Des Layne, TJ Mullinax/Good Fruit Grower

Des Layne TJ Mullinax/Good Fruit Grower

Washington Stat

e University plans to hire several new faculty over the next couple of years to work specifically on issues important to the tree fruit industry.

The university is interviewing three candidates to fill the position of Extension Specialist Tim Smith, who officially retired last August but continues to work part-time with emeritus status.

Dr. Des Layne, WSU tree fruit extension leader, said the new person would work alongside Smith initially. Layne is a member of the search committee for the position, along with Dr. Kate Evans, David Granatstein, and Gwen Hoheisel at WSU and industry members Bob Gix, Jeff Cleveringa, and Harold Schell.

During winter horticultural meetings, Layne and grower Sam Godwin, chair of the WSU Endowment Advisory Committee, gave an update on the WSU Tree Fruit Endowment Fund. Washington growers made a commitment to provide $32 million, through additional research assessments, to create the fund. As the fund grows, interest will be used to create new tree fruit positions.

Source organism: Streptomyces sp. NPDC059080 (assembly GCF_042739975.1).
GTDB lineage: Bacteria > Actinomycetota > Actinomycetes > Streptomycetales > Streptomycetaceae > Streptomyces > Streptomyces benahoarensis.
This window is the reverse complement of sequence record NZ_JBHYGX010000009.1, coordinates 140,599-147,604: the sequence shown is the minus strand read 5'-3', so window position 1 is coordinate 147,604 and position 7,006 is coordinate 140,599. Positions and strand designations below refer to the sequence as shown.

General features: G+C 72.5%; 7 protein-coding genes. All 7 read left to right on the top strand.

About $12 million will be allocated to support eight new endowed chairs. WSU covers salary and benefits for the positions in perpetuity. Two have already been appointed:  Layne and Dr. Stefano Musacchi, pome fruit horticulturist. WSU has agreed to hire two more in 2016: a postharvest physiologist and a soil scientist who will focus on soil health and rhizosphere ecology. The other four positions have yet to be determined.

Another $12 million will be used to establish several nontenured positions in information and technology transfer to ensure that results of WSU research are applied on the farm.

A search committee has been formed for a postharvest specialist position, which will be filled within the next few months. That person will develop a statewide program focusing on diagnosis and management of postharvest diseases and food safety.

Interest from the remaining $8 million of the endowment fund will be used to support the university’s research orchards in Wenatchee and Prosser.